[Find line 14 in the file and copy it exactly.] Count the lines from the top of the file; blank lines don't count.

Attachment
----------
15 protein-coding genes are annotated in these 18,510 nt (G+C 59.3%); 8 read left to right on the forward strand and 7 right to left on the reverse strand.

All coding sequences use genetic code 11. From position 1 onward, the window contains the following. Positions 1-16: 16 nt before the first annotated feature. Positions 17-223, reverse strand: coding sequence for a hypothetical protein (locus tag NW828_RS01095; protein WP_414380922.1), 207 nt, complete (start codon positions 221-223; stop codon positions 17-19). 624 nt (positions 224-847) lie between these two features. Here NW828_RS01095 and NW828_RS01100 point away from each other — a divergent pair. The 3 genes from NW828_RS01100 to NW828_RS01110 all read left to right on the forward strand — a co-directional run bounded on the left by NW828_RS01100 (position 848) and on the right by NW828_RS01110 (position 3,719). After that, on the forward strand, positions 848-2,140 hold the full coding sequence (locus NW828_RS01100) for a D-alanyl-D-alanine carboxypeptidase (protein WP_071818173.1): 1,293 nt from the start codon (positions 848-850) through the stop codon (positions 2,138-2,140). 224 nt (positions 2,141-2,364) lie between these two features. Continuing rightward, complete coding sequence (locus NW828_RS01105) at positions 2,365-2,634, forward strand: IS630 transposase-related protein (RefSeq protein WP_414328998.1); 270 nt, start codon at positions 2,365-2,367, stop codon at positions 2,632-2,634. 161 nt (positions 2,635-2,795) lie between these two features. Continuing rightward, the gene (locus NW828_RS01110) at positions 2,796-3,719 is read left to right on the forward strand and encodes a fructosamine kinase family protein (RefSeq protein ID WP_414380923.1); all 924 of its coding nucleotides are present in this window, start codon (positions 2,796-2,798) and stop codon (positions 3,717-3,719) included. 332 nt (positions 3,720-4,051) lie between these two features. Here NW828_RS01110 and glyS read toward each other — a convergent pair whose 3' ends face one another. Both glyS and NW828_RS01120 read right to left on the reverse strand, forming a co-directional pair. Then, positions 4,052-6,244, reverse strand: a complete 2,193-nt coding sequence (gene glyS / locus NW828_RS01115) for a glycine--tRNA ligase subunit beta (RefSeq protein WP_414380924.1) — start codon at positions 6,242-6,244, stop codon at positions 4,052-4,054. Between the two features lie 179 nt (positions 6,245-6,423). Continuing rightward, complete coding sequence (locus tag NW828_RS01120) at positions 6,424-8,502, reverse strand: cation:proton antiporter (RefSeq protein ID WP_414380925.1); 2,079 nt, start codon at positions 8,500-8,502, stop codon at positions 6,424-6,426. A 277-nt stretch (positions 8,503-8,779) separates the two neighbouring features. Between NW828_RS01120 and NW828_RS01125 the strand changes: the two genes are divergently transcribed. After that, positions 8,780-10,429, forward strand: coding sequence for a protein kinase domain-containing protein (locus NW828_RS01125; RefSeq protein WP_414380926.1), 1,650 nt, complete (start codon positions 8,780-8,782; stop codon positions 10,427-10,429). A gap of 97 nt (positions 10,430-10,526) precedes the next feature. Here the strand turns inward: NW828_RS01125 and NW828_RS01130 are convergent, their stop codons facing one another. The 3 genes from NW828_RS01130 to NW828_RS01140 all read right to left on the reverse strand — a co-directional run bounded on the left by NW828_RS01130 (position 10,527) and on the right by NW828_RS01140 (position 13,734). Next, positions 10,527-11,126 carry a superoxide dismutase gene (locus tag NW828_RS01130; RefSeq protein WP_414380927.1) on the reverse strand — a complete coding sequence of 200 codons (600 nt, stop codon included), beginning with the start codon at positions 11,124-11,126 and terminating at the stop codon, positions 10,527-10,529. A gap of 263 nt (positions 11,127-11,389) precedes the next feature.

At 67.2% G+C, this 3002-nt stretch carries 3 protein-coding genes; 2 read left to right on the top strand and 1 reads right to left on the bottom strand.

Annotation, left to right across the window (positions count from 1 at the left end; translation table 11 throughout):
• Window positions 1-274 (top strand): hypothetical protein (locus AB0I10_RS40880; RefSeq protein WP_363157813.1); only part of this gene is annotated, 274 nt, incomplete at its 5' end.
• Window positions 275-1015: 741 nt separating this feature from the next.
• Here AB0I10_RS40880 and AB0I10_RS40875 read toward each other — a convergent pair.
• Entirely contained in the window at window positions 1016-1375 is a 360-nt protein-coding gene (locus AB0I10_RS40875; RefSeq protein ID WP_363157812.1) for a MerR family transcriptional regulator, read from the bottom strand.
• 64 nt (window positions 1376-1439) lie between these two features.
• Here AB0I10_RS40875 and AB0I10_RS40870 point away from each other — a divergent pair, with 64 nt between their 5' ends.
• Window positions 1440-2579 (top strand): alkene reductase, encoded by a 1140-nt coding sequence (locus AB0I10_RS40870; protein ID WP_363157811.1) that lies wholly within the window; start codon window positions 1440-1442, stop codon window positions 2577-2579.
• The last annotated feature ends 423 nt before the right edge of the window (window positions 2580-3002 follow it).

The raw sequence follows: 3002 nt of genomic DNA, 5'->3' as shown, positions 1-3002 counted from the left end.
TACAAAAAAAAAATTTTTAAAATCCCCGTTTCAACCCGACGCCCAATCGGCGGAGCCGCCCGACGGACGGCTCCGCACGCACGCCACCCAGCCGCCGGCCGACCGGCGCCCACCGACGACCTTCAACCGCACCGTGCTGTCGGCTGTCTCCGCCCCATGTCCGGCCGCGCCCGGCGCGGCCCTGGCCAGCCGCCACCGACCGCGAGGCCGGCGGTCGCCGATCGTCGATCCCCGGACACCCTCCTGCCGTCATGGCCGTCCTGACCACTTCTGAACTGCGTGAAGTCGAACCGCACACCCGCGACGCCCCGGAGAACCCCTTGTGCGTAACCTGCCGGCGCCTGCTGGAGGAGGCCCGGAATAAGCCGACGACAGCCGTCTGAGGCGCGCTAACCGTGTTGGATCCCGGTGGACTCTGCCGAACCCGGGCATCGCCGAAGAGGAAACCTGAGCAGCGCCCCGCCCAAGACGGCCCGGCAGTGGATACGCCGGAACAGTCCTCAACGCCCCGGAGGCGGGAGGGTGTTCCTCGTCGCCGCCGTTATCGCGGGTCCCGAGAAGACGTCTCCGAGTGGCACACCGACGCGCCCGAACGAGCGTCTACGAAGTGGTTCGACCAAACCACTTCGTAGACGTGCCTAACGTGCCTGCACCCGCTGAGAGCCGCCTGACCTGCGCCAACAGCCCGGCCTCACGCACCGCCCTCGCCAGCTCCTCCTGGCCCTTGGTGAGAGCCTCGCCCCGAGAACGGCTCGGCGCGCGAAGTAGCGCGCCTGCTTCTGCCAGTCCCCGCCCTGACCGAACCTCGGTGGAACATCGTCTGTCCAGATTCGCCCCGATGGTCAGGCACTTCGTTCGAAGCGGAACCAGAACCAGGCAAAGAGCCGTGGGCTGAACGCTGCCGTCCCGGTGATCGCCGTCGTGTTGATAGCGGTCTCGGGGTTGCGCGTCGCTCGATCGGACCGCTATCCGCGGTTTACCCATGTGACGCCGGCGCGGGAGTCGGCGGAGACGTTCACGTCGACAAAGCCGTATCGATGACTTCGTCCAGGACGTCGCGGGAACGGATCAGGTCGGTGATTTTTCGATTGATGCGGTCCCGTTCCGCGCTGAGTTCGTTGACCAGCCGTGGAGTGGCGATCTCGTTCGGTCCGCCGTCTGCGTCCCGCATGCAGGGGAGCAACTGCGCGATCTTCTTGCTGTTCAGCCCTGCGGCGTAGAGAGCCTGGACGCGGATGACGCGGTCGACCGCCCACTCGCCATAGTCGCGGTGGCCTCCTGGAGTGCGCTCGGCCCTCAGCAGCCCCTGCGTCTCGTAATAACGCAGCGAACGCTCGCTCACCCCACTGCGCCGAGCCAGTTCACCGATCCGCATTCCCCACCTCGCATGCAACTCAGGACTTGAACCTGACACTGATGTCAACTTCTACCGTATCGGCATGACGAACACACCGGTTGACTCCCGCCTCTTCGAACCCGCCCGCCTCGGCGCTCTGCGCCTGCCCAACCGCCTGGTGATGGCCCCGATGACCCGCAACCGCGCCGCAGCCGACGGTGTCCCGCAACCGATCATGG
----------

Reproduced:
TACAAAAAAAAAATTTTTAAAATCCCCGTTTCAACCCGACGCCCAATCGGCGGAGCCGCCCGACGGACGGCTCCGCACGCACGCCACCCAGCCGCCGGCCGACCGGCGCCCACCGACGACCTTCAACCGCACCGTGCTGTCGGCTGTCTCCGCCCCATGTCCGGCCGCGCCCGGCGCGGCCCTGGCCAGCCGCCACCGACCGCGAGGCCGGCGGTCGCCGATCGTCGATCCCCGGACACCCTCCTGCCGTCATGGCCGTCCTGACCACTTCTGAACTGCGTGAAGTCGAACCGCACACCCGCGACGCCCCGGAGAACCCCTTGTGCGTAACCTGCCGGCGCCTGCTGGAGGAGGCCCGGAATAAGCCGACGACAGCCGTCTGAGGCGCGCTAACCGTGTTGGATCCCGGTGGACTCTGCCGAACCCGGGCATCGCCGAAGAGGAAACCTGAGCAGCGCCCCGCCCAAGACGGCCCGGCAGTGGATACGCCGGAACAGTCCTCAACGCCCCGGAGGCGGGAGGGTGTTCCTCGTCGCCGCCGTTATCGCGGGTCCCGAGAAGACGTCTCCGAGTGGCACACCGACGCGCCCGAACGAGCGTCTACGAAGTGGTTCGACCAAACCACTTCGTAGACGTGCCTAACGTGCCTGCACCCGCTGAGAGCCGCCTGACCTGCGCCAACAGCCCGGCCTCACGCACCGCCCTCGCCAGCTCCTCCTGGCCCTTGGTGAGAGCCTCGCCCCGAGAACGGCTCGGCGCGCGAAGTAGCGCGCCTGCTTCTGCCAGTCCCCGCCCTGACCGAACCTCGGTGGAACATCGTCTGTCCAGATTCGCCCCGATGGTCAGGCACTTCGTTCGAAGCGGAACCAGAACCAGGCAAAGAGCCGTGGGCTGAACGCTGCCGTCCCGGTGATCGCCGTCGTGTTGATAGCGGTCTCGGGGTTGCGCGTCGCTCGATCGGACCGCTATCCGCGGTTTACCCATGTGACGCCGGCGCGGGAGTCGGCGGAGACGTTCACGTCGACAAAGCCGTATCGATGACTTCGTCCAGGACGTCGCGGGAACGGATCAGGTCGGTGATTTTTCGATTGATGCGGTCCCGTTCCGCGCTGAGTTCGTTGACCAGCCGTGGAGTGGCGATCTCGTTCGGTCCGCCGTCTGCGTCCCGCATGCAGGGGAGCAACTGCGCGATCTTCTTGCTGTTCAGCCCTGCGGCGTAGAGAGCCTGGACGCGGATGACGCGGTCGACCGCCCACTCGCCATAGTCGCGGTGGCCTCCTGGAGTGCGCTCGGCCCTCAGCAGCCCCTGCGTCTCGTAATAACGCAGCGAACGCTCGCTCACCCCACTGCGCCGAGCCAGTTCACCGATCCGCATTCCCCACCTCGCATGCAACTCAGGACTTGAACCTGACACTGATGTCAACTTCTACCGTATCGGCATGACGAACACACCGGTTGACTCCCGCCTCTTCGAACCCGCCCGCCTCGGCGCTCTGCGCCTGCCCAACCGCCTGGTGATGGCCCCGATGACCCGCAACCGCGCCGCAGCCGACGGTGTCCCGCAACCGATCATGG